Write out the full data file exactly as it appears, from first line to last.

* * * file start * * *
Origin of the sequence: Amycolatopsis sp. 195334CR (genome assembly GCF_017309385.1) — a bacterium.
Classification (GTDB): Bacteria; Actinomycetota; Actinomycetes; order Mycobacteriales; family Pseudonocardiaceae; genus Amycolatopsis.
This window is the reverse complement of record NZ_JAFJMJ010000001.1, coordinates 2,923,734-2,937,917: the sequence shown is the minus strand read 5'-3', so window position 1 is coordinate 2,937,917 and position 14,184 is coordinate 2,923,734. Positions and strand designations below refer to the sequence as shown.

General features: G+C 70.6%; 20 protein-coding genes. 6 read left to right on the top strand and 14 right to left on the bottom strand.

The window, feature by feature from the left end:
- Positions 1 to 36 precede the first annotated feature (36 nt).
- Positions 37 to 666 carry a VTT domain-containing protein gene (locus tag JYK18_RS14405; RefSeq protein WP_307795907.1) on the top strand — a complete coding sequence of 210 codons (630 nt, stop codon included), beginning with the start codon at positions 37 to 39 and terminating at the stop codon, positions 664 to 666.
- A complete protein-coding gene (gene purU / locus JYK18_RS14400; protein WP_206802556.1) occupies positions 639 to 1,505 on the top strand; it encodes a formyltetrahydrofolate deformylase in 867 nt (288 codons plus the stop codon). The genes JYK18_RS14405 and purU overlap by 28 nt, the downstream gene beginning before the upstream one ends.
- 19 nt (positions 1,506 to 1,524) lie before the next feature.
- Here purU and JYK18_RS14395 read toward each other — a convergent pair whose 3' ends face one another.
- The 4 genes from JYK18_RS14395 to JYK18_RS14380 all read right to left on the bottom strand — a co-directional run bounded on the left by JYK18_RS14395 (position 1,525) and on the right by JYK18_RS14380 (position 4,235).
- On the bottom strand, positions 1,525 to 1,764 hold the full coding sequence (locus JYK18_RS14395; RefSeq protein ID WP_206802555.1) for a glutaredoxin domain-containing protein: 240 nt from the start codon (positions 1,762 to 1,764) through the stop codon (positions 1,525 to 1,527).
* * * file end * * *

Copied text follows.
Origin of the sequence: Amycolatopsis sp. 195334CR (genome assembly GCF_017309385.1) — a bacterium.
Classification (GTDB): Bacteria; Actinomycetota; Actinomycetes; order Mycobacteriales; family Pseudonocardiaceae; genus Amycolatopsis.
This window is the reverse complement of record NZ_JAFJMJ010000001.1, coordinates 2,923,734-2,937,917: the sequence shown is the minus strand read 5'-3', so window position 1 is coordinate 2,937,917 and position 14,184 is coordinate 2,923,734. Positions and strand designations below refer to the sequence as shown.

General features: G+C 70.6%; 20 protein-coding genes. 6 read left to right on the top strand and 14 right to left on the bottom strand.

The window, feature by feature from the left end:
- Positions 1 to 36 precede the first annotated feature (36 nt).
- Positions 37 to 666 carry a VTT domain-containing protein gene (locus tag JYK18_RS14405; RefSeq protein WP_307795907.1) on the top strand — a complete coding sequence of 210 codons (630 nt, stop codon included), beginning with the start codon at positions 37 to 39 and terminating at the stop codon, positions 664 to 666.
- A complete protein-coding gene (gene purU / locus JYK18_RS14400; protein WP_206802556.1) occupies positions 639 to 1,505 on the top strand; it encodes a formyltetrahydrofolate deformylase in 867 nt (288 codons plus the stop codon). The genes JYK18_RS14405 and purU overlap by 28 nt, the downstream gene beginning before the upstream one ends.
- 19 nt (positions 1,506 to 1,524) lie before the next feature.
- Here purU and JYK18_RS14395 read toward each other — a convergent pair whose 3' ends face one another.
- The 4 genes from JYK18_RS14395 to JYK18_RS14380 all read right to left on the bottom strand — a co-directional run bounded on the left by JYK18_RS14395 (position 1,525) and on the right by JYK18_RS14380 (position 4,235).
- On the bottom strand, positions 1,525 to 1,764 hold the full coding sequence (locus JYK18_RS14395; RefSeq protein ID WP_206802555.1) for a glutaredoxin domain-containing protein: 240 nt from the start codon (positions 1,762 to 1,764) through the stop codon (positions 1,525 to 1,527).